Destroying the Sacred-Secular Divide

Destroying the Sacred-Secular Divide

Dancing. Sports. Caffeine. Rock and roll. Food and drink. The college campus is a kind of microcosm of the flashpoints we face “in the real world,” just with the volume turned way up. And lots of video games.

For over a decade, this has been the everyday life and ministry context for Matt Reagan, Campus Outreach director at the University of Minnesota and elder at Bethlehem Baptist Church. Into such potentially contrasting environments, he has sought to bring an old, old story with all its biblical textures and hues and the mind-defying life-change it boasts. It’s emphatically not an easy day-to-day parish for gospel ministry, but some love it. Matt does.

Over the years of laboring to press the gospel deeply into students of increasingly postmodern orientation and sensibilities, Matt has discovered that one of the most important topics to tackle with freshman collegiates and new believers is the so-called “sacred-secular divide.” We all participate in this to certain degrees, and the lessons are relevant far beyond the college campus and this perhaps strangest of life’s seasons. It quickly gets us into realities as central as our hearts and as important as the realization that God is not boring.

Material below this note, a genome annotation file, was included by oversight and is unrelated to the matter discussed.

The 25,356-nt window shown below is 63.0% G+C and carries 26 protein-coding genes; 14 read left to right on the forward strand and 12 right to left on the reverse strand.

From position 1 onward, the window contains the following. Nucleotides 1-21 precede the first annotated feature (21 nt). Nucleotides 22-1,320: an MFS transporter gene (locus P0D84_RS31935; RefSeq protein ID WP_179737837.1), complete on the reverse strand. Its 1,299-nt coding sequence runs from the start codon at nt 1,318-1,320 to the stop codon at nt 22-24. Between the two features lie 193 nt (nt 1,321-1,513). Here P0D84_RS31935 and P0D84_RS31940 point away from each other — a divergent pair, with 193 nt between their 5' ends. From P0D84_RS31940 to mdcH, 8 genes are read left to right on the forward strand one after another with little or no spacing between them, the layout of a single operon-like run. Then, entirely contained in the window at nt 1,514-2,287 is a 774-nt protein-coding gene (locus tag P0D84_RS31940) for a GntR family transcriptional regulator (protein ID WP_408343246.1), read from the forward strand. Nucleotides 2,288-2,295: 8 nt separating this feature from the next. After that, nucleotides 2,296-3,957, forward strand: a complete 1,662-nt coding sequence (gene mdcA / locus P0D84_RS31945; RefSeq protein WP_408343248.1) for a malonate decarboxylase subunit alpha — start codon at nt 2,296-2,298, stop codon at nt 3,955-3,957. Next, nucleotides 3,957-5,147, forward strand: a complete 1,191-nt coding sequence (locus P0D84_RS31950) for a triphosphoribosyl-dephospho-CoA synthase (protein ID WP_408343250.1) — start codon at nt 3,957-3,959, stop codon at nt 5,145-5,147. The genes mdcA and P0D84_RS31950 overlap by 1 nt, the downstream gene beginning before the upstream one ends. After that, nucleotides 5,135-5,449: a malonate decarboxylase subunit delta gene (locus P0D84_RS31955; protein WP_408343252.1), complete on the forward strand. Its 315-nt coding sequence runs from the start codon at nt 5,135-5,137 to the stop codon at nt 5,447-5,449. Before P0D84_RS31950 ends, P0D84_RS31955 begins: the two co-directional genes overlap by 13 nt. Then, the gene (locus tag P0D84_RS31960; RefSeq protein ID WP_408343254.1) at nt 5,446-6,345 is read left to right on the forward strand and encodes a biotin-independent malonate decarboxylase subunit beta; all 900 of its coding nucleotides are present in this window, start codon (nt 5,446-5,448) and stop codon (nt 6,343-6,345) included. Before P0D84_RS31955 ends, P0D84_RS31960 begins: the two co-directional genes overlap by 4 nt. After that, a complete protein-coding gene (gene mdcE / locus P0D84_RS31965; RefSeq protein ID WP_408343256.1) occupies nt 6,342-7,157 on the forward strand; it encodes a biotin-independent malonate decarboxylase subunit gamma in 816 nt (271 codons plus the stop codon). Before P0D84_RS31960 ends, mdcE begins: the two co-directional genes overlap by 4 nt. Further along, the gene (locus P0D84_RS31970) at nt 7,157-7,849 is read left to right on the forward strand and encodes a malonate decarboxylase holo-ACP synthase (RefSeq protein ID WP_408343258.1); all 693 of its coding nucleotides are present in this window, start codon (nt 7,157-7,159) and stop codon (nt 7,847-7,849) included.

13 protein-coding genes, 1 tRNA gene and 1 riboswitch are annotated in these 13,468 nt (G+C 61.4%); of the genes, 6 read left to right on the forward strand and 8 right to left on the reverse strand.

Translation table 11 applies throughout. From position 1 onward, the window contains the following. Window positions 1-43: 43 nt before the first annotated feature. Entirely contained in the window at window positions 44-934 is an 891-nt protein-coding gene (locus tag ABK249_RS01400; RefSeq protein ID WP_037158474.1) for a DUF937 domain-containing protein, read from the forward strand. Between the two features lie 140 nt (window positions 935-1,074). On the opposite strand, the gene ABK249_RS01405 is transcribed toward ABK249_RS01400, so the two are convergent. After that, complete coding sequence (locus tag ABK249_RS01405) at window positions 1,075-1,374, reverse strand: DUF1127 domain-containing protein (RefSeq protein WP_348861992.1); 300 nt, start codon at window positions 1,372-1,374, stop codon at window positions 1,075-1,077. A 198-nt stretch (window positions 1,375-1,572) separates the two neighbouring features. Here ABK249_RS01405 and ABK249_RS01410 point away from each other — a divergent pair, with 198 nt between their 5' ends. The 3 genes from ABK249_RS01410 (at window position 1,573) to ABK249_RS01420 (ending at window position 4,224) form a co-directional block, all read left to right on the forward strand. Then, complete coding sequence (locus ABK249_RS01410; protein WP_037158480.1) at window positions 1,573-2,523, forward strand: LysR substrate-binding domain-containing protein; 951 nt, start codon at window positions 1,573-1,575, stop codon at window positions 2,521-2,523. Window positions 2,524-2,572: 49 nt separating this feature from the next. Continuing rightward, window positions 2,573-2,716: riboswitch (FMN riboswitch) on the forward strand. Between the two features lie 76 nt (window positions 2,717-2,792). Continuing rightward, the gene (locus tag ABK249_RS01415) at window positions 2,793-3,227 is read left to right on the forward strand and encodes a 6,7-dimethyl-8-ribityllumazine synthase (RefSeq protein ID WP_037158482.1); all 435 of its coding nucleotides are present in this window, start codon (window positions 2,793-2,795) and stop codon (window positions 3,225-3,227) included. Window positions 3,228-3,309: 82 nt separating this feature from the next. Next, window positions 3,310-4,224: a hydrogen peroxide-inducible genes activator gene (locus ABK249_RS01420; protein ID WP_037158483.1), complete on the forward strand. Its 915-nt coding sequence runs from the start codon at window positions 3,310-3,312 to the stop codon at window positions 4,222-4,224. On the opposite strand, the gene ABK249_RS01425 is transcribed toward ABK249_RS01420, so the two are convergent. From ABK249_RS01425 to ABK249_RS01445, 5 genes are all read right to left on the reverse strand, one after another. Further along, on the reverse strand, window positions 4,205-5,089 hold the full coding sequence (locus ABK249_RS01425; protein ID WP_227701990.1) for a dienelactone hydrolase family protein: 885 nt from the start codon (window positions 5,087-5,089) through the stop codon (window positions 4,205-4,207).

With such application far beyond the college campus in view, we sat down with Matt to have him explain what is this sacred-secular divide, and how Christian theology and the biblical gospel takes it head on.

In this new episode of Theology Refresh, Matt helps us navigate away from what the apostle Paul calls “deceitful spirits and teachings of demons, through the insincerity of liars whose consciences are seared, who forbid marriage and require abstinence from foods that God created to be received with thanksgiving by those who believe and know the truth” (1 Timothy 4:1–3). Matt cautions us against assigning badness to God’s good gifts and reminds us, like Paul, “Everything created by God is good, and nothing is to be rejected if it is received with thanksgiving, for it is made holy by the word of God and prayer” (1 Timothy 4:4–5). Elsewhere is this massive ethical injunction: “Whether you eat or drink, or whatever you do, do all to the glory of God” (1 Corinthians 10:31).

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David Mathis (@davidcmathis) is executive editor at desiringGod.org and an elder at Bethlehem Baptist Church, Minneapolis. He has edited several books, including Thinking. Loving. Doing., Finish the Mission, and Acting the Miracle, and is co-author of How to Stay Christian in Seminary.